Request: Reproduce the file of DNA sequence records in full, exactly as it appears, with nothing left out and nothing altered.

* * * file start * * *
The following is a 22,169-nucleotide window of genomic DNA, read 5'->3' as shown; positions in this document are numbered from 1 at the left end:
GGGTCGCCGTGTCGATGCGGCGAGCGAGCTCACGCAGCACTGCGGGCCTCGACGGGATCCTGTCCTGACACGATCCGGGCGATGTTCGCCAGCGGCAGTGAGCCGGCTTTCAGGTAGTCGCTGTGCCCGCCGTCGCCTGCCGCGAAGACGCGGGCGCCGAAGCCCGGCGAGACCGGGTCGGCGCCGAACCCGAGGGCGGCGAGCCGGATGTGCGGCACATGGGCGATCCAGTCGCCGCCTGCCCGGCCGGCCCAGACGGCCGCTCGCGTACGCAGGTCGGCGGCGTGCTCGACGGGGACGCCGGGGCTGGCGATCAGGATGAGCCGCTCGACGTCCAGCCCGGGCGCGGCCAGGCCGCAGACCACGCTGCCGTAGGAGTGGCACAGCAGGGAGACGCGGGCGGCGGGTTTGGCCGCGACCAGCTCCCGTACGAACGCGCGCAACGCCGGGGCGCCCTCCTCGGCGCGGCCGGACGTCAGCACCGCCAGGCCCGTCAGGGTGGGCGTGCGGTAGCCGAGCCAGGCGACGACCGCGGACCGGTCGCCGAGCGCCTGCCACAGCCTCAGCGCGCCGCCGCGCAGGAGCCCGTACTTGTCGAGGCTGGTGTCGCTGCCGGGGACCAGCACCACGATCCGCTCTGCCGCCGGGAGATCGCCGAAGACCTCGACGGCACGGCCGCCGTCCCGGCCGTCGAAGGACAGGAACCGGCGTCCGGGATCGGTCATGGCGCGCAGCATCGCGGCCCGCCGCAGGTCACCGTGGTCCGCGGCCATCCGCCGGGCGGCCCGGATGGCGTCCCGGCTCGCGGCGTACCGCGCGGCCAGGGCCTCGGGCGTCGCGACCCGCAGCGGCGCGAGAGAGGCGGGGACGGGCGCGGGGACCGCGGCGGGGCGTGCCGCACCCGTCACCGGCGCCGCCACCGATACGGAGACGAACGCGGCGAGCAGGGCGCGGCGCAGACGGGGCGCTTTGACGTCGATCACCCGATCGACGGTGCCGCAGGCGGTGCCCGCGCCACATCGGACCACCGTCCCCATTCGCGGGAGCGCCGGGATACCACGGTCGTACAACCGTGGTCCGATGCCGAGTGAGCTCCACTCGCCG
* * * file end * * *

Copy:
The following is a 22,169-nucleotide window of genomic DNA, read 5'->3' as shown; positions in this document are numbered from 1 at the left end:
GGGTCGCCGTGTCGATGCGGCGAGCGAGCTCACGCAGCACTGCGGGCCTCGACGGGATCCTGTCCTGACACGATCCGGGCGATGTTCGCCAGCGGCAGTGAGCCGGCTTTCAGGTAGTCGCTGTGCCCGCCGTCGCCTGCCGCGAAGACGCGGGCGCCGAAGCCCGGCGAGACCGGGTCGGCGCCGAACCCGAGGGCGGCGAGCCGGATGTGCGGCACATGGGCGATCCAGTCGCCGCCTGCCCGGCCGGCCCAGACGGCCGCTCGCGTACGCAGGTCGGCGGCGTGCTCGACGGGGACGCCGGGGCTGGCGATCAGGATGAGCCGCTCGACGTCCAGCCCGGGCGCGGCCAGGCCGCAGACCACGCTGCCGTAGGAGTGGCACAGCAGGGAGACGCGGGCGGCGGGTTTGGCCGCGACCAGCTCCCGTACGAACGCGCGCAACGCCGGGGCGCCCTCCTCGGCGCGGCCGGACGTCAGCACCGCCAGGCCCGTCAGGGTGGGCGTGCGGTAGCCGAGCCAGGCGACGACCGCGGACCGGTCGCCGAGCGCCTGCCACAGCCTCAGCGCGCCGCCGCGCAGGAGCCCGTACTTGTCGAGGCTGGTGTCGCTGCCGGGGACCAGCACCACGATCCGCTCTGCCGCCGGGAGATCGCCGAAGACCTCGACGGCACGGCCGCCGTCCCGGCCGTCGAAGGACAGGAACCGGCGTCCGGGATCGGTCATGGCGCGCAGCATCGCGGCCCGCCGCAGGTCACCGTGGTCCGCGGCCATCCGCCGGGCGGCCCGGATGGCGTCCCGGCTCGCGGCGTACCGCGCGGCCAGGGCCTCGGGCGTCGCGACCCGCAGCGGCGCGAGAGAGGCGGGGACGGGCGCGGGGACCGCGGCGGGGCGTGCCGCACCCGTCACCGGCGCCGCCACCGATACGGAGACGAACGCGGCGAGCAGGGCGCGGCGCAGACGGGGCGCTTTGACGTCGATCACCCGATCGACGGTGCCGCAGGCGGTGCCCGCGCCACATCGGACCACCGTCCCCATTCGCGGGAGCGCCGGGATACCACGGTCGTACAACCGTGGTCCGATGCCGAGTGAGCTCCACTCGCCG